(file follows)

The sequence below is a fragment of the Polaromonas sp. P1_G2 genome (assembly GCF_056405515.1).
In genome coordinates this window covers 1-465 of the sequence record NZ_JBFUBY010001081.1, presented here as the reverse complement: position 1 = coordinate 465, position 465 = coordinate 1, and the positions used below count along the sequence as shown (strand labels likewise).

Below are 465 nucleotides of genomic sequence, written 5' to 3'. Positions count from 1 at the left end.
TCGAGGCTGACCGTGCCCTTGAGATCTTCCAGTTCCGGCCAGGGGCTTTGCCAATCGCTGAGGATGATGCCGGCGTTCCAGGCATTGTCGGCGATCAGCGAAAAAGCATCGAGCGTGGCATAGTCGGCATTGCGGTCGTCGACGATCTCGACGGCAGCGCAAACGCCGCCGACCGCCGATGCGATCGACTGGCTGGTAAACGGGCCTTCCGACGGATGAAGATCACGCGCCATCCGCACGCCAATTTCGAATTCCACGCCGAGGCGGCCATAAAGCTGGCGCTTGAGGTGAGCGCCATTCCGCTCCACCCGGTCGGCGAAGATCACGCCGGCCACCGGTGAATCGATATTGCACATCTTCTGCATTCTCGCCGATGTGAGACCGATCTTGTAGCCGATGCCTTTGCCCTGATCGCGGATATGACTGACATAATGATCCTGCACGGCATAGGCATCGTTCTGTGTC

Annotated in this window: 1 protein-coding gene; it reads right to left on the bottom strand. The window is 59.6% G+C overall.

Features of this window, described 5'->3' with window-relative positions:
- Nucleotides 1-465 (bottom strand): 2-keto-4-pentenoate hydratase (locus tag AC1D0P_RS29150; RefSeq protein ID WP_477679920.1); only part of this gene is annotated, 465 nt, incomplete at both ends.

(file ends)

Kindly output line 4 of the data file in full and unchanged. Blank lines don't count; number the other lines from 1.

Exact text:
TCGAGGCTGACCGTGCCCTTGAGATCTTCCAGTTCCGGCCAGGGGCTTTGCCAATCGCTGAGGATGATGCCGGCGTTCCAGGCATTGTCGGCGATCAGCGAAAAAGCATCGAGCGTGGCATAGTCGGCATTGCGGTCGTCGACGATCTCGACGGCAGCGCAAACGCCGCCGACCGCCGATGCGATCGACTGGCTGGTAAACGGGCCTTCCGACGGATGAAGATCACGCGCCATCCGCACGCCAATTTCGAATTCCACGCCGAGGCGGCCATAAAGCTGGCGCTTGAGGTGAGCGCCATTCCGCTCCACCCGGTCGGCGAAGATCACGCCGGCCACCGGTGAATCGATATTGCACATCTTCTGCATTCTCGCCGATGTGAGACCGATCTTGTAGCCGATGCCTTTGCCCTGATCGCGGATATGACTGACATAATGATCCTGCACGGCATAGGCATCGTTCTGTGTC